Long run, income must support the total debt load and, worse, when the debt load is based on fundamentally non-productive assets, such as housing, you have to pay the interest out of other productivity improvements.

    There can be some small, concentrated markets that show no relationship to income, of course. But entire MSAs must largely have income in line with housing over the long run, unless they become entirely dependent on income from other areas.

    James, I disagree with your premise that housing should be analyzed on a per-house basis. At the end of the day, it is income that must support housing prices, not “what someone is willing to pay.” We’ve just seen a decade of people willing to pay about double what was an actually supportable price level, built entirely on debt. And now we are seeing the, to me anyway, obvious ramifications.

    In short, I continue to believe that housing bubbles are both obvious and preventable.

    Cheers,
    Carson

  55. Essentially this is correct if you try to spot bubbles by looking strictly at prices. This methodology will fail. One can always argue about prices. In some cultures it is a requirement of doing business regardless of how mundane the purchase.

    If you instead look at peoples behaviors, you have a much better chance. When people start discarding rules normally used as yardsticks to assess risk, something has failed. The bloggers at calculatedrisk did this, and clearly were out in front on the issue of the housing bubble.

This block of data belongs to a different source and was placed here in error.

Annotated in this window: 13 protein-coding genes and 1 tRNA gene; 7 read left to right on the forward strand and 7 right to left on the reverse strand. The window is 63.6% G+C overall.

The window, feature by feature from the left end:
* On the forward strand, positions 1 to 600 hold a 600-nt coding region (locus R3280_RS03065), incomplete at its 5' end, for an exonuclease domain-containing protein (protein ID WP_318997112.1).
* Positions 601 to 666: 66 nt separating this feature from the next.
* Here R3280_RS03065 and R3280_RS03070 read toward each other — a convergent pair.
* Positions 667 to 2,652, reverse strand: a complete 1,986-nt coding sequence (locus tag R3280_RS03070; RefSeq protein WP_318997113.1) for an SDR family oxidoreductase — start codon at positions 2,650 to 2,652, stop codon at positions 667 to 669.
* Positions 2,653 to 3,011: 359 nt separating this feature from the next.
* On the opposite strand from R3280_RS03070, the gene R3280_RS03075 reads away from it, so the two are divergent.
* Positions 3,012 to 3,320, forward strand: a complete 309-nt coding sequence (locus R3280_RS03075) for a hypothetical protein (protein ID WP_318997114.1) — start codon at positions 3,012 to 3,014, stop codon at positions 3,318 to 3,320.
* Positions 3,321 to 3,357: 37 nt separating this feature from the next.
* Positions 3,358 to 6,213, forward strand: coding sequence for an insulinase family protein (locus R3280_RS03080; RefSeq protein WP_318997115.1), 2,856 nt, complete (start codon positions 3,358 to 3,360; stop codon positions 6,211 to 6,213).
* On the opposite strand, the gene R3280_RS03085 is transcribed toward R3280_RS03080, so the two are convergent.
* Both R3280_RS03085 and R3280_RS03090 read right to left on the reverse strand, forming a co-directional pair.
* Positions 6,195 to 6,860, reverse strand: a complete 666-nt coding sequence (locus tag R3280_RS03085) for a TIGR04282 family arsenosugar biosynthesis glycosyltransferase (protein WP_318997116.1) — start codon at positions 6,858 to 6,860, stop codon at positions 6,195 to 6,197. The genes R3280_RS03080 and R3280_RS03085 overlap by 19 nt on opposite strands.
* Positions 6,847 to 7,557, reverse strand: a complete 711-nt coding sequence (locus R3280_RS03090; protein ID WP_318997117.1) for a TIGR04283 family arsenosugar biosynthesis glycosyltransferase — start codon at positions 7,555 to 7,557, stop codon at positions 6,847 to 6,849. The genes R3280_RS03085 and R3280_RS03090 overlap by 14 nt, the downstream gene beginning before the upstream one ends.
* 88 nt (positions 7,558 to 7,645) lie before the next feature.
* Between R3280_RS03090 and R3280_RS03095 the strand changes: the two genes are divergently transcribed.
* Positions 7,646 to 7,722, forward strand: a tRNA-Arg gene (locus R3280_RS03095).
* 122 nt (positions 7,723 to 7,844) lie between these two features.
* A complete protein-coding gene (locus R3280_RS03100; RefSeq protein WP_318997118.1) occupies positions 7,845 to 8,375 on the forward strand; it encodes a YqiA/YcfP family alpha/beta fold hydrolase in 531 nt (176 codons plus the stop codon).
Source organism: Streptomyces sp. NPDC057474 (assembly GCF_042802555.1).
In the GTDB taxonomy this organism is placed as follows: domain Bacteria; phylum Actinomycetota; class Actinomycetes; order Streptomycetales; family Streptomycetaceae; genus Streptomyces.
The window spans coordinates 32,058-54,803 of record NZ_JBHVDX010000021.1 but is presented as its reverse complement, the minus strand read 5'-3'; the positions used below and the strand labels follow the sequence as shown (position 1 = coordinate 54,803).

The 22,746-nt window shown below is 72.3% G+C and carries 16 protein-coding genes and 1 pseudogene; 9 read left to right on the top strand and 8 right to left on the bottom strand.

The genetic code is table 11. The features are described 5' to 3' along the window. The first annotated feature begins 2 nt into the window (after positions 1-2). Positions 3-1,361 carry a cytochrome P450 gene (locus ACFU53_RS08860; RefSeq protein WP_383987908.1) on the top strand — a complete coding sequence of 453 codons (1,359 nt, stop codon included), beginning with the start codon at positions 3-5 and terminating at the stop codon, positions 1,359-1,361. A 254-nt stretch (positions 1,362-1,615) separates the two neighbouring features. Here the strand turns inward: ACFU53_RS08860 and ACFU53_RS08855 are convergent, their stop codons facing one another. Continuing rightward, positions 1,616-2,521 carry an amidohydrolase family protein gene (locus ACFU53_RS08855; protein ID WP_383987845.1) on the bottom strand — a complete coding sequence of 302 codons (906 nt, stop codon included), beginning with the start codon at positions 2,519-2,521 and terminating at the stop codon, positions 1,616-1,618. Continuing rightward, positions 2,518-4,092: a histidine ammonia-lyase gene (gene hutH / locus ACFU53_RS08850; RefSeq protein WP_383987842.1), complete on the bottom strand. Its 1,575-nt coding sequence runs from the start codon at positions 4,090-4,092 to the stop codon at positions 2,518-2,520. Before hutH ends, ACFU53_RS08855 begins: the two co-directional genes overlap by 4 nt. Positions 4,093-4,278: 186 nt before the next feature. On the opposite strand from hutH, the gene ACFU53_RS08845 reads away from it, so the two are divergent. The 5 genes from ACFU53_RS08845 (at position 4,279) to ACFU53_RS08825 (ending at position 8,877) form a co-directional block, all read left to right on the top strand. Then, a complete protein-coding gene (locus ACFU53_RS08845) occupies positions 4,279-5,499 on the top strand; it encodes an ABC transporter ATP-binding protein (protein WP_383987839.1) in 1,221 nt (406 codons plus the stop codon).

DWN

  56. It was not that Greenspan did not spot bubbles. In fact, other central bankers did, too. See http://www.spiegel.de/international/business/0,1518,635051,00.html .

    William White, chief economist for the Bank for International Settlements, warned about the problems in 2003, but his call for action went unheeded.

    “For years, the regulators of the global money supply ignored the advice of their top experts, probably because it would require them to do something unheard of, namely embark on a fundamental change in direction.

    “The prevailing model was banal: no inflation, no problem. But White wanted central bankers to take things a step further by preventing the development of bubbles and taking corrective action. He believed that interest rates ought to be raised in good times, even when there is no risk of inflation. This, he argued, counteracts bubbles and makes it possible to lower interest rates in bad times. He also advised the banks to beef up their reserves during a recovery so that they would be in a position to lend money in a downturn.”

    In a 2003 paper, presented at a symposium at Jackson Hole, “White and Borio described the dramatic changes that had taken place since deregulation of the financial markets in the 1980s. Price stability was no longer the problem, they argued, but rather the development of imbalances in the financial markets, which were increasingly causing earthquake-like tremors. . . .

    “All it takes to predict such imbalances, White argued, is to monitor “excessive credit expansion and asset price increases,” and to take corrective action early on, even without a pending threat of inflation.”

    As others here have opined, White says that the keys are credit expansion and price increases. :)